UNO July 2020

Certainty in what we are and urgency in what we want to become

Now that we are heading towards a new normal, the pandemic suffered in every inhabited corner of the planet has left a trail of grief for those no longer with us, uncertainty about the future, lessons learned through trial and error, and the threat of a long shadow, like that cast by the cypress trees in the book by Miguel Delibes: the risk of weakening the pact between Man and Nature in a kind of perverted reorganization of priorities that are pushing a few to believe, naively, that the economic reconstruction process is incompatible with environmental principles.

We have been given a crash course in heuristics because we have discovered unprecedented scenarios and we have done it together, at the same time. Whether we like it or not, these circumstances bring us all together. We have also discovered that we are gregarious beings and that, when we want to overcome adversity, we are capable of pulling in the same direction; in other words, that we are not so distant from our ancestors.

Luckily, this crash course has led us to rediscover our respect for ourselves: for our health and well-being, for others, for the common good and for the environment. We have breathed clean air in our cities, we have appreciated public spaces because we were deprived of them, we have wanted to walk through a forest or along a beach more than ever… we have been surprised to see from within lockdown how an absence of nature affected us more than we thought.

“The decisions we make today will shape the society in which our children and grandchildren grow up”

We know that we are going to experience significant transformations over the coming years. The question is whether they will head in the right direction. Will they be green and innovative? We have an opportunity to harness this crisis (this one is equally conducive to such action as the previous or the next to arrive) to accelerate change, anticipate the agenda and tackle important shifts right now using strategic methods rather than short-term-focused maneuvering.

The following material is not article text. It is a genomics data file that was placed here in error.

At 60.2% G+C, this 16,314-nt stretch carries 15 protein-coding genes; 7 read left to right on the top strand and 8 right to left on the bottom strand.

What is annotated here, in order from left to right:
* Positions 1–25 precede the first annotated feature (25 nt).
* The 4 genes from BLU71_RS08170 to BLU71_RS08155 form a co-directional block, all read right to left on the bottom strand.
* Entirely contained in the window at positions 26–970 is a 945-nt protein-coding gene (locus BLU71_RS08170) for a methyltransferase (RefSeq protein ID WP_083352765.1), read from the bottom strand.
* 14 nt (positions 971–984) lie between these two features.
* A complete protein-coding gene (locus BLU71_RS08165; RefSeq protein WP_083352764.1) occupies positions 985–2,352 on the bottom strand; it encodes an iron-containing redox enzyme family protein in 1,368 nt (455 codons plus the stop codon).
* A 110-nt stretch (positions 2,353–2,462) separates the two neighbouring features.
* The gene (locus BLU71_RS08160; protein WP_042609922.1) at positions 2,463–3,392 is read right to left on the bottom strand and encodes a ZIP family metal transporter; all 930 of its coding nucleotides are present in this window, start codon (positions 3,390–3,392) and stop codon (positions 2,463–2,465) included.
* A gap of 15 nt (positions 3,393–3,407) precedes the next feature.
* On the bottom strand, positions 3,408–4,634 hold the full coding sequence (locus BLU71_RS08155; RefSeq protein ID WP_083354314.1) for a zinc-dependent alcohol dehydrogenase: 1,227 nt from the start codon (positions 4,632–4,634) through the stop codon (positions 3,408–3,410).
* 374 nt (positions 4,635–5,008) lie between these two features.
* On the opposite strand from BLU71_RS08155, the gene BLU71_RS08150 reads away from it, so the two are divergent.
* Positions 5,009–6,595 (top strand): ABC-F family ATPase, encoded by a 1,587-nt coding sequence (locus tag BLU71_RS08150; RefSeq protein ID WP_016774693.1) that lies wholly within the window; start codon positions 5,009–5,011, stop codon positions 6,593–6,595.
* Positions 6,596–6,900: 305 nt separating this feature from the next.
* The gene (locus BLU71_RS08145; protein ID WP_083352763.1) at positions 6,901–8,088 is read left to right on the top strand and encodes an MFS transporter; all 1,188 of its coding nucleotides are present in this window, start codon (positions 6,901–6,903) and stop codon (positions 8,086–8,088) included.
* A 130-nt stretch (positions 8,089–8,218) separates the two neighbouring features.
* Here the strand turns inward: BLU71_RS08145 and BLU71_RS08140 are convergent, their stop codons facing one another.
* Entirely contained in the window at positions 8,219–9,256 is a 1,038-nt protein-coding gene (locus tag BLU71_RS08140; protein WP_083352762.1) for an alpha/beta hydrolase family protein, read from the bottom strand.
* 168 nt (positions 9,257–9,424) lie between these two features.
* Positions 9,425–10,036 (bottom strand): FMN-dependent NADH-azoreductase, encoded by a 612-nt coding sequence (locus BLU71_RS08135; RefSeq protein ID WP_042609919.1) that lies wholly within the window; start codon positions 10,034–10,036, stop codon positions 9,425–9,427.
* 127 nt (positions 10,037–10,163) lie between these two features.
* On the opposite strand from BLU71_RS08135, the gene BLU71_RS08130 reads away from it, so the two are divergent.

If we fail, we run the risk of returning to square one and perpetuating the systemic faults we have been dragging with us for decades; the faults that, to a certain extent, have brought us to this point of no return. One of the clearest examples of this was the short time spent at COP25 on the majority of issues proposed by its round of negotiations to make us realize that paralysis, and even back-steps, always await us just around the corner. We must remain vigilant.

Let us then engage in far-reaching transformations with already agreed agendas, such as the recent Green New Deal in Europe; a genuine Green Deal that is more necessary now than ever before in redesigning a European economy based on innovation, decarbonization, efficiency, competitiveness, digitalization and sustainability.

To ensure this New Green Deal from the President of the European Commission, Ursula von der Leyen, ends up being more than just pie in the sky, as was the case in the past with a number of similar proposals, it has already started to produce a number of useful tools, such as a commitment by the new Climate Act, the long-term strategy for climate neutrality in 2050 (March 2020), the adoption of an Action Plan for the Circular Economy (March 2020) and the launch of two absolutely necessary strategies on Biodiversity and Sustainable Food (both in May 2020).

It is pleasing to see how Europe seeks to consolidate the circular economy as the new paradigm to enable sustainable growth capable of generating wealth, green jobs and competitiveness while also reducing its carbon footprint and impacts on the environment.